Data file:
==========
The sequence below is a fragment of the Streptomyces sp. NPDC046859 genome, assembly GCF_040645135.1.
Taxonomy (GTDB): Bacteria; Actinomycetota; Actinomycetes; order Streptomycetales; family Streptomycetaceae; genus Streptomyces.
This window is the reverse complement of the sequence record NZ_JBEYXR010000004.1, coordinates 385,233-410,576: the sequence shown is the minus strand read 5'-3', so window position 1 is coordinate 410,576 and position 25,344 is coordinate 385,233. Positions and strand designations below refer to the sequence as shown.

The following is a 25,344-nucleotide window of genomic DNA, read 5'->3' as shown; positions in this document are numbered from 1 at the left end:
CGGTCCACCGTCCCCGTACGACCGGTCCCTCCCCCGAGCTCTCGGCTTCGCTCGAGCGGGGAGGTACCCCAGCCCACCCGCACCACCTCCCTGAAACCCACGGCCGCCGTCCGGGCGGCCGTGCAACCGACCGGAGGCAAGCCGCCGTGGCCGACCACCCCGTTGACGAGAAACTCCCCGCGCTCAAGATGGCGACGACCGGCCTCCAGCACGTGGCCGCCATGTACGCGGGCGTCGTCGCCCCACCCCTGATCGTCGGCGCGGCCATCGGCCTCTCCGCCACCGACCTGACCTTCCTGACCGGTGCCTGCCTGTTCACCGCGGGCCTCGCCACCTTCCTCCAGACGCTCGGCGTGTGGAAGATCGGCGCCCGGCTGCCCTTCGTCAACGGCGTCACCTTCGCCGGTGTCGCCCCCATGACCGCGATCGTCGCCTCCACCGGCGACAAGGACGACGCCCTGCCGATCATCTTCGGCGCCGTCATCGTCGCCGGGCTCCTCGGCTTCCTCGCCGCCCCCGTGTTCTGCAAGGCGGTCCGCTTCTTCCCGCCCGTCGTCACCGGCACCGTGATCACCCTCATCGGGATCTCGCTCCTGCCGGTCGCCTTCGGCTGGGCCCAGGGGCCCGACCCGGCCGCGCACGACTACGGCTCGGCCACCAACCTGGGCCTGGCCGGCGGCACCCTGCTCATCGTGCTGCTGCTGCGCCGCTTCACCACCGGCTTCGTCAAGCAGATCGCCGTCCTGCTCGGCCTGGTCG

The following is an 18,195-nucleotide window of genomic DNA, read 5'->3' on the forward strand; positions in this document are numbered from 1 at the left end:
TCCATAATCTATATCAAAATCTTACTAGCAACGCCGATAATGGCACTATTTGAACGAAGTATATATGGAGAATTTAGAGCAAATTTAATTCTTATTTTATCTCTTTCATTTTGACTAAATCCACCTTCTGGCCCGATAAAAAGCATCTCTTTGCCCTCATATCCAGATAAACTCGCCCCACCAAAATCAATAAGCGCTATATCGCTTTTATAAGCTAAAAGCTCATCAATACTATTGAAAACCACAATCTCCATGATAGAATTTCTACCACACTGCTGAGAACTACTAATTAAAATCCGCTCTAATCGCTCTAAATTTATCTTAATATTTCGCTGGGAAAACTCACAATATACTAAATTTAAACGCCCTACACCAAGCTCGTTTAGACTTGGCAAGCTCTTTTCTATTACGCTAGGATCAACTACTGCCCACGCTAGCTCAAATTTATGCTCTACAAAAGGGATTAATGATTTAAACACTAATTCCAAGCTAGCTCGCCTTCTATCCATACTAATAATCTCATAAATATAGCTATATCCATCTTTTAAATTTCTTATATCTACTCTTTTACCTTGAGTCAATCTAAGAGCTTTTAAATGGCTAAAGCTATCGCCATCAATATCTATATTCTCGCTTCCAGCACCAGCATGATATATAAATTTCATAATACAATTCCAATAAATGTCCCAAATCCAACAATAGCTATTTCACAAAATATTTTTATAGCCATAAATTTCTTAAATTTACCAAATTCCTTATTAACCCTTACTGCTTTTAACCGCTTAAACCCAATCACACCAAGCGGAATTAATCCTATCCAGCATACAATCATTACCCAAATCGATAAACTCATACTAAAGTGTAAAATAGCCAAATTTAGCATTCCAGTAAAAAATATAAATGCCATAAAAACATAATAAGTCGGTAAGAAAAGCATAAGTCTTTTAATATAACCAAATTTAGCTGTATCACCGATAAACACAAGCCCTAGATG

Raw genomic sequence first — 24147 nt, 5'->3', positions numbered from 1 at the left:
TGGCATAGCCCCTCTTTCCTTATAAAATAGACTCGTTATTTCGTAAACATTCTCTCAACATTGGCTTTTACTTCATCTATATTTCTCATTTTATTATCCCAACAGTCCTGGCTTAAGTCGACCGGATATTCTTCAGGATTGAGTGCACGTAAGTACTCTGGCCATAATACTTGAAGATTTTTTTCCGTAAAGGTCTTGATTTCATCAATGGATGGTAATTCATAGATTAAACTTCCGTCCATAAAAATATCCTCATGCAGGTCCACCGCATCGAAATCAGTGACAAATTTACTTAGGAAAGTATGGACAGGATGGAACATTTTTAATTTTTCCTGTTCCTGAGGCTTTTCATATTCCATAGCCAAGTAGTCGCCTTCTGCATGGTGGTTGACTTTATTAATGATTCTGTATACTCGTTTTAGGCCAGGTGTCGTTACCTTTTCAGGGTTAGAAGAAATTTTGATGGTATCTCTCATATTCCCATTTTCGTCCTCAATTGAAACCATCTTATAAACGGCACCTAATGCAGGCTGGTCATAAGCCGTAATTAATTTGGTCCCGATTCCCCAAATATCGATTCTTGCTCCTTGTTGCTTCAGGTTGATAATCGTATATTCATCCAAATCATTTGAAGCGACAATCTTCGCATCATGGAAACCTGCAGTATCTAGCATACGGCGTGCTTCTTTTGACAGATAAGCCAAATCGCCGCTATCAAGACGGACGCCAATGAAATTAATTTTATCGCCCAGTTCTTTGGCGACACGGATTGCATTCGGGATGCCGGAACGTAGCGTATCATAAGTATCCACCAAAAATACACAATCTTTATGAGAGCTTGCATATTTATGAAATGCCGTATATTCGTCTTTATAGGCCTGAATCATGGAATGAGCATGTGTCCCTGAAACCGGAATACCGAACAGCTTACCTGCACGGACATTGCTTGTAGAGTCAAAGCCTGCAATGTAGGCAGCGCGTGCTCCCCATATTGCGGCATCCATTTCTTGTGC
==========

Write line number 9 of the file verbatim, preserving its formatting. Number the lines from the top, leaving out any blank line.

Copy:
TGGCATAGCCCCTCTTTCCTTATAAAATAGACTCGTTATTTCGTAAACATTCTCTCAACATTGGCTTTTACTTCATCTATATTTCTCATTTTATTATCCCAACAGTCCTGGCTTAAGTCGACCGGATATTCTTCAGGATTGAGTGCACGTAAGTACTCTGGCCATAATACTTGAAGATTTTTTTCCGTAAAGGTCTTGATTTCATCAATGGATGGTAATTCATAGATTAAACTTCCGTCCATAAAAATATCCTCATGCAGGTCCACCGCATCGAAATCAGTGACAAATTTACTTAGGAAAGTATGGACAGGATGGAACATTTTTAATTTTTCCTGTTCCTGAGGCTTTTCATATTCCATAGCCAAGTAGTCGCCTTCTGCATGGTGGTTGACTTTATTAATGATTCTGTATACTCGTTTTAGGCCAGGTGTCGTTACCTTTTCAGGGTTAGAAGAAATTTTGATGGTATCTCTCATATTCCCATTTTCGTCCTCAATTGAAACCATCTTATAAACGGCACCTAATGCAGGCTGGTCATAAGCCGTAATTAATTTGGTCCCGATTCCCCAAATATCGATTCTTGCTCCTTGTTGCTTCAGGTTGATAATCGTATATTCATCCAAATCATTTGAAGCGACAATCTTCGCATCATGGAAACCTGCAGTATCTAGCATACGGCGTGCTTCTTTTGACAGATAAGCCAAATCGCCGCTATCAAGACGGACGCCAATGAAATTAATTTTATCGCCCAGTTCTTTGGCGACACGGATTGCATTCGGGATGCCGGAACGTAGCGTATCATAAGTATCCACCAAAAATACACAATCTTTATGAGAGCTTGCATATTTATGAAATGCCGTATATTCGTCTTTATAGGCCTGAATCATGGAATGAGCATGTGTCCCTGAAACCGGAATACCGAACAGCTTACCTGCACGGACATTGCTTGTAGAGTCAAAGCCTGCAATGTAGGCAGCGCGTGCTCCCCATATTGCGGCATCCATTTCTTGTGC